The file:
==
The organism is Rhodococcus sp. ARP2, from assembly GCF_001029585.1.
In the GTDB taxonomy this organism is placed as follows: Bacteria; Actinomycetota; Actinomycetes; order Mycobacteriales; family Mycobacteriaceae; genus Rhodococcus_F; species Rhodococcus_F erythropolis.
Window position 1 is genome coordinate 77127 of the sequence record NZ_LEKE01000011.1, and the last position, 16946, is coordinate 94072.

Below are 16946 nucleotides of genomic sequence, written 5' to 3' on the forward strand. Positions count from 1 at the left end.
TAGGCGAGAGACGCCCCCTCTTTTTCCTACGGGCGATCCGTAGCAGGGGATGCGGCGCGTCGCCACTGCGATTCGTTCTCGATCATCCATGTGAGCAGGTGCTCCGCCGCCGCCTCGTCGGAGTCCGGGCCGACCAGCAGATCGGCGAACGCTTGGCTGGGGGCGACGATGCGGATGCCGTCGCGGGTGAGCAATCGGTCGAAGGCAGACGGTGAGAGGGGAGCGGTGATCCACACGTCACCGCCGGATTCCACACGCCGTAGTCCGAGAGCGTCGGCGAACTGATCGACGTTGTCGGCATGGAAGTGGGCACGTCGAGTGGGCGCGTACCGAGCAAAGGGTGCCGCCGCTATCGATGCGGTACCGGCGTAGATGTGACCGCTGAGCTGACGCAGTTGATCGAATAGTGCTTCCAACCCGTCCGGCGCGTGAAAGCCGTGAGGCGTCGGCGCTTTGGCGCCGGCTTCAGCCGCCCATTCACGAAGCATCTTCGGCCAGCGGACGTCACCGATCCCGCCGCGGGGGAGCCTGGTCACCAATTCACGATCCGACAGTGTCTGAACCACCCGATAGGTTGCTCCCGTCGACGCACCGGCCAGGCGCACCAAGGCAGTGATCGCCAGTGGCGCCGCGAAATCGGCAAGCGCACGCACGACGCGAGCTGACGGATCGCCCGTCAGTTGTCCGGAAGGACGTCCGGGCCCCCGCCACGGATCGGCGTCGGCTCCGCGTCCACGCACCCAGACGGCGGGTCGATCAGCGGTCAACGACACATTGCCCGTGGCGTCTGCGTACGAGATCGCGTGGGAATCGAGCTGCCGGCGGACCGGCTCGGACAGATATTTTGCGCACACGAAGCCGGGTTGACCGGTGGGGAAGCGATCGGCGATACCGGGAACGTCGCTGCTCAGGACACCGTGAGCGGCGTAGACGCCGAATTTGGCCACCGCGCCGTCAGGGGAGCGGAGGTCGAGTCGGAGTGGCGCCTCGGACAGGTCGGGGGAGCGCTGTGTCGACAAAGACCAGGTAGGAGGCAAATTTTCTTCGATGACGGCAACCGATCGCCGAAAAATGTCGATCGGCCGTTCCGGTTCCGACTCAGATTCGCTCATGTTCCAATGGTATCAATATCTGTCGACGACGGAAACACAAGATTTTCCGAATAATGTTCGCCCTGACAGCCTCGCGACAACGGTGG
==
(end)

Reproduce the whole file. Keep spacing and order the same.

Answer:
The organism is Rhodococcus sp. ARP2, from assembly GCF_001029585.1.
In the GTDB taxonomy this organism is placed as follows: Bacteria; Actinomycetota; Actinomycetes; order Mycobacteriales; family Mycobacteriaceae; genus Rhodococcus_F; species Rhodococcus_F erythropolis.
Window position 1 is genome coordinate 77127 of the sequence record NZ_LEKE01000011.1, and the last position, 16946, is coordinate 94072.

Below are 16946 nucleotides of genomic sequence, written 5' to 3' on the forward strand. Positions count from 1 at the left end.
TAGGCGAGAGACGCCCCCTCTTTTTCCTACGGGCGATCCGTAGCAGGGGATGCGGCGCGTCGCCACTGCGATTCGTTCTCGATCATCCATGTGAGCAGGTGCTCCGCCGCCGCCTCGTCGGAGTCCGGGCCGACCAGCAGATCGGCGAACGCTTGGCTGGGGGCGACGATGCGGATGCCGTCGCGGGTGAGCAATCGGTCGAAGGCAGACGGTGAGAGGGGAGCGGTGATCCACACGTCACCGCCGGATTCCACACGCCGTAGTCCGAGAGCGTCGGCGAACTGATCGACGTTGTCGGCATGGAAGTGGGCACGTCGAGTGGGCGCGTACCGAGCAAAGGGTGCCGCCGCTATCGATGCGGTACCGGCGTAGATGTGACCGCTGAGCTGACGCAGTTGATCGAATAGTGCTTCCAACCCGTCCGGCGCGTGAAAGCCGTGAGGCGTCGGCGCTTTGGCGCCGGCTTCAGCCGCCCATTCACGAAGCATCTTCGGCCAGCGGACGTCACCGATCCCGCCGCGGGGGAGCCTGGTCACCAATTCACGATCCGACAGTGTCTGAACCACCCGATAGGTTGCTCCCGTCGACGCACCGGCCAGGCGCACCAAGGCAGTGATCGCCAGTGGCGCCGCGAAATCGGCAAGCGCACGCACGACGCGAGCTGACGGATCGCCCGTCAGTTGTCCGGAAGGACGTCCGGGCCCCCGCCACGGATCGGCGTCGGCTCCGCGTCCACGCACCCAGACGGCGGGTCGATCAGCGGTCAACGACACATTGCCCGTGGCGTCTGCGTACGAGATCGCGTGGGAATCGAGCTGCCGGCGGACCGGCTCGGACAGATATTTTGCGCACACGAAGCCGGGTTGACCGGTGGGGAAGCGATCGGCGATACCGGGAACGTCGCTGCTCAGGACACCGTGAGCGGCGTAGACGCCGAATTTGGCCACCGCGCCGTCAGGGGAGCGGAGGTCGAGTCGGAGTGGCGCCTCGGACAGGTCGGGGGAGCGCTGTGTCGACAAAGACCAGGTAGGAGGCAAATTTTCTTCGATGACGGCAACCGATCGCCGAAAAATGTCGATCGGCCGTTCCGGTTCCGACTCAGATTCGCTCATGTTCCAATGGTATCAATATCTGTCGACGACGGAAACACAAGATTTTCCGAATAATGTTCGCCCTGACAGCCTCGCGACAACGGTGG